Remembering Steve M.

Steve M. paintingOf all the people I have met in my life, few compare with Steve M.

I met Steve over 20 years ago, when they were doing a radio show, called RadioHope. Steve was in Phoenix, and I was living in Southern California at the time. We corresponded for years. At last I had found a kindred spirit.

God brings people into our lives for a purpose. Fundamentally, he transformed me and my ministry. I used to hang out with the metalhead crowd. As I got to know Steve, I discovered he had compassion for the outcasts of society: the punkers, goths, skaters, cutters, homeless, elderly. Anyone whom God put into his life.

Steve grew up in Arizona, but would spend time visiting a small town in Minnesota, where his family and my friend Cyndi now lives.

I never knew a lot of Steve’s past. But you could tell from his writings, especially poetry, (see Outcast Press ) that he was no stranger to pain, suffering, or brokenness. Complaining is definitely something that was NOT part of his essential nature. Reaching people with the gospel, was his goal. At the centre of his existence, you would find an Evangelist. One who well understood the human condition, and one who would take the time to build a genuine relation with someone.

If I had only two words to describe Steve, one would be hopeful. If you travel around Phoenix, Tucson, or any town that he visited, he did what he called an art installation. He infused hope wherever he went. He would bring healing art (Dia de los Muertos style) to the homeless. If you see the word “HOPE” on a fence or by way, you knew he had been there.
The other word that describes Steve, is humble. Steve was not ostentatious, and his only penchant in life, seemed to be sports du jour. He loved to watch a good game on TV with his family. Steve had the right balance between ministry and home. A value he passed on to his sons.

For me personally, he was the one who painted my new home. I was privileged to have him as a friend, a kindred spirit, and a fellow shadow dweller.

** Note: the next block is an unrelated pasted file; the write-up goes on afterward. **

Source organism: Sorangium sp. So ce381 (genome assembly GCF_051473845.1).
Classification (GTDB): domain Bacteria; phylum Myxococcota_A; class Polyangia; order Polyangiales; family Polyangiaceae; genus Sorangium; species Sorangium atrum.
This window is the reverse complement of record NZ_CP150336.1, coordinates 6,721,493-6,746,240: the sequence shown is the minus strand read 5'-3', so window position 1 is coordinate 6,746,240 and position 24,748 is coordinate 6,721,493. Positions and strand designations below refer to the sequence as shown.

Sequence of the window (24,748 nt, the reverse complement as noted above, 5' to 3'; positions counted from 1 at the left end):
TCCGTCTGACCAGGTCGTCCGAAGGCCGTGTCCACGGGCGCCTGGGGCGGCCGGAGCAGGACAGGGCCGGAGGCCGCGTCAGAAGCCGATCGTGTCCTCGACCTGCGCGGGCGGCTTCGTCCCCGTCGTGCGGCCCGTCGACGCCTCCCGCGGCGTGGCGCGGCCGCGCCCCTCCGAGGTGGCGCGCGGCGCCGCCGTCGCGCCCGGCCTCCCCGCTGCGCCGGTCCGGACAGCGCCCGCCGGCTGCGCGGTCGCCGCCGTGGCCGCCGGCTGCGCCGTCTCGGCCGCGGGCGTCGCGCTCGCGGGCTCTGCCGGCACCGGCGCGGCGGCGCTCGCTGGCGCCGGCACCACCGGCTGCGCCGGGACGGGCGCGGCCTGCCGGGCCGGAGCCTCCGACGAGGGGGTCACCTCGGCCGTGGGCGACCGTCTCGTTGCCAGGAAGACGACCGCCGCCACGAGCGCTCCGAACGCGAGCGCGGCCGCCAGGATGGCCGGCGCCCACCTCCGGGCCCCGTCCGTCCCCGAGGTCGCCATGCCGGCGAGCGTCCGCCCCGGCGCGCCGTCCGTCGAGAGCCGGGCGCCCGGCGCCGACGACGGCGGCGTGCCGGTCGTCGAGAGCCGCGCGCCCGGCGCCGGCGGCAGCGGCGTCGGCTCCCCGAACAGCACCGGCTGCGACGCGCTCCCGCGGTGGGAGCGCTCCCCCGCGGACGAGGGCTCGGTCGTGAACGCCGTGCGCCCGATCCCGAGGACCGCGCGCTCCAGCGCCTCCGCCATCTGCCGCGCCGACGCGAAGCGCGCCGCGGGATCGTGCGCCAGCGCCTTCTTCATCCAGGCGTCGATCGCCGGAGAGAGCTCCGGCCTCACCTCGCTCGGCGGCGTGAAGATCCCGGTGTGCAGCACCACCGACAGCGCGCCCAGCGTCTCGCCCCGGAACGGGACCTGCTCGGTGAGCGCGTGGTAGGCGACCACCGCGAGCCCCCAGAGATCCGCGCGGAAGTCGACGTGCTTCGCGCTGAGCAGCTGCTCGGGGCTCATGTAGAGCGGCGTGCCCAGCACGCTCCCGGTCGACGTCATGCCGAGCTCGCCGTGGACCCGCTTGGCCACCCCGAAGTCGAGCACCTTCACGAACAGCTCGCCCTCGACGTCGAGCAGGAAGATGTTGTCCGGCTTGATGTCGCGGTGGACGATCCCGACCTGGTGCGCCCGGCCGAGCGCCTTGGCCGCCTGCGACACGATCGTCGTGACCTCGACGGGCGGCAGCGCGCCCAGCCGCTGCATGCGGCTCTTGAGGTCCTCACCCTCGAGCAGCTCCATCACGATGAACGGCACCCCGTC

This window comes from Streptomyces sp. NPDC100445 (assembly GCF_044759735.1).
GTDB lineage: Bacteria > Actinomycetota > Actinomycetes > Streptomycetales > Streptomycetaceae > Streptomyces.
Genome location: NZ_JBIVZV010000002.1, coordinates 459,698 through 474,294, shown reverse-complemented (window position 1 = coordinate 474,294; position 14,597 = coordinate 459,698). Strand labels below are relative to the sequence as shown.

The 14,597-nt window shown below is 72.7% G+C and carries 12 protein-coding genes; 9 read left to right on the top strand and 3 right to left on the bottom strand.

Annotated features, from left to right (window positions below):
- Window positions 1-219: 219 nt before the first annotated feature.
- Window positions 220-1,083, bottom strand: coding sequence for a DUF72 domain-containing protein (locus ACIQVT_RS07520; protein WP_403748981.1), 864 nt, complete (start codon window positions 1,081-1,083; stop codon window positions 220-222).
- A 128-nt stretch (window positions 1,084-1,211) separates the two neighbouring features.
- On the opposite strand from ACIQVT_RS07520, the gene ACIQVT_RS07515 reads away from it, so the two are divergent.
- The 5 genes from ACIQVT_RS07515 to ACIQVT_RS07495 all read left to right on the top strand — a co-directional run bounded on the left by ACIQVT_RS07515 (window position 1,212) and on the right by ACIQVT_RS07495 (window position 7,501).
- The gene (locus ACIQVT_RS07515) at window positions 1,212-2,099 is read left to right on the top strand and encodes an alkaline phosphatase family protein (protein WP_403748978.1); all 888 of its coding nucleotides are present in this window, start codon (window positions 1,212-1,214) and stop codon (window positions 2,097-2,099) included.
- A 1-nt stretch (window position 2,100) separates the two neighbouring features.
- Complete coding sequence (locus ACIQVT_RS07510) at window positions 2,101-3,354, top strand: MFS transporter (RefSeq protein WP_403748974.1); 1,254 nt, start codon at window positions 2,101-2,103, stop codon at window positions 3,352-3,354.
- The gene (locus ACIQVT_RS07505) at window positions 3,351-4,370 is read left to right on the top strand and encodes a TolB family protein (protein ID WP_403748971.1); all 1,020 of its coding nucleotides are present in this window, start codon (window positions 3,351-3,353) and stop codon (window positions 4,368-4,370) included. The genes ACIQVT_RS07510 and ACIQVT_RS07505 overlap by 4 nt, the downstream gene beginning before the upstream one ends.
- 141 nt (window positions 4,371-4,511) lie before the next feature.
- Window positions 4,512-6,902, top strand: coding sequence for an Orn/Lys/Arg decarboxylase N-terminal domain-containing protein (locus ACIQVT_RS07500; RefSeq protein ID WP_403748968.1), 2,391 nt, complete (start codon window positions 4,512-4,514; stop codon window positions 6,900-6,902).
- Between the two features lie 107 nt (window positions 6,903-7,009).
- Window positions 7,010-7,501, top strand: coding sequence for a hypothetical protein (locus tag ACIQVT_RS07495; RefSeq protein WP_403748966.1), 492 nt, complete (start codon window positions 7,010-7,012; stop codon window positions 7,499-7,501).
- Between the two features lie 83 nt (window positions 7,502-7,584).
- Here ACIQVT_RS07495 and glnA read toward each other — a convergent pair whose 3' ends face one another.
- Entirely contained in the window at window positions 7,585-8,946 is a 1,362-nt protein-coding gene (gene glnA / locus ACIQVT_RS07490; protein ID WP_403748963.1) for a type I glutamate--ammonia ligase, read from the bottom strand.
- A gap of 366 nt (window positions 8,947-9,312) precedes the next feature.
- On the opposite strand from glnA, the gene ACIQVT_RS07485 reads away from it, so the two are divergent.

I will always remember his contentment in life, his dedication to God and his family, and his spirit, which made all men yearn for the Creator of the universe. See you in Heaven, old friend.

”When a man of God dies, nothing of God dies.”
— AW Tozer

Hope in Tucson, Az

“Hope is the thing with feathers,
that perches in our soul.

and sings the tune without words,
and never stops at all.”
– Emily Dickinson


Cranky Old Man

As some of you know, I will turn 60 in a few days. Someone sent this to me:

Cranky Old Man

What do you see nurses? . . .. . .What do you see?
What are you thinking .. . when you’re looking at me?
A cranky old man, . . . . . .not very wise,
Uncertain of habit .. . . . . . . .. with faraway eyes?
Who dribbles his food .. . … . . and makes no reply.
When you say in a loud voice . .’I do wish you’d try!’
Who seems not to notice . . .the things that you do.
And forever is losing . . . . . .. . . A sock or shoe?
Who, resisting or not . . . … lets you do as you will,
With bathing and feeding . . . .The long day to fill?
Is that what you’re thinking?. .Is that what you see?
Then open your eyes, nurse .you’re not looking at me.
I’ll tell you who I am . . . . .. As I sit here so still,
As I do at your bidding, .. . . . as I eat at your will.
I’m a small child of Ten . .with a father and mother,
Brothers and sisters .. . . .. . who love one another
A young boy of Sixteen . . . .. with wings on his feet
Dreaming that soon now . . .. . . a lover he’ll meet.
A groom soon at Twenty . . . heart gives a leap.
Remembering, the vows .. .. .that I promised to keep.
At Twenty-Five, now . . . . .I have young of my own.
Who need me to guide . . . And a secure happy home.
A man of Thirty . .. . . . . My young now grown fast,
Bound to each other . . .. With ties that should last.
At Forty, my young sons .. .have grown and are gone,
But my woman is beside me . . to see I don’t mourn.
At Fifty, once more, .. …Babies play ’round my knee,
Again, we know children . . . . My loved one and me.
Dark days are upon me . . . . My wife is now dead.
I look at the future … . . . . I shudder with dread.
For my young are all rearing .. . . young of their own.
And I think of the years . . . And the love that I’ve known.
I’m now an old man . . . . . . .. and nature is cruel.
It’s jest to make old age . . . . . . . look like a fool.
The body, it crumbles .. .. . grace and vigour, depart.
There is now a stone . . . where I once had a heart.
But inside this old carcass . A young man still dwells,
And now and again . . . . . my battered heart swells
I remember the joys . . . . .. . I remember the pain.
And I’m loving and living . . . . . . . life over again.
I think of the years, all too few . . .. gone too fast.
And accept the stark fact . . . that nothing can last.
So open your eyes, people .. . . . .. . . open and see.
Not a cranky old man .
Look closer . . . . see .. .. . .. …. . ME!!

Remember this poem when you next meet an older person who you might brush aside without looking at the young soul within. We will all, one day, be there, too!

(originally by Phyllis McCormack; adapted by Dave Griffith)

The best and most beautiful things of this world can’t be seen or touched. They must be felt by the heart!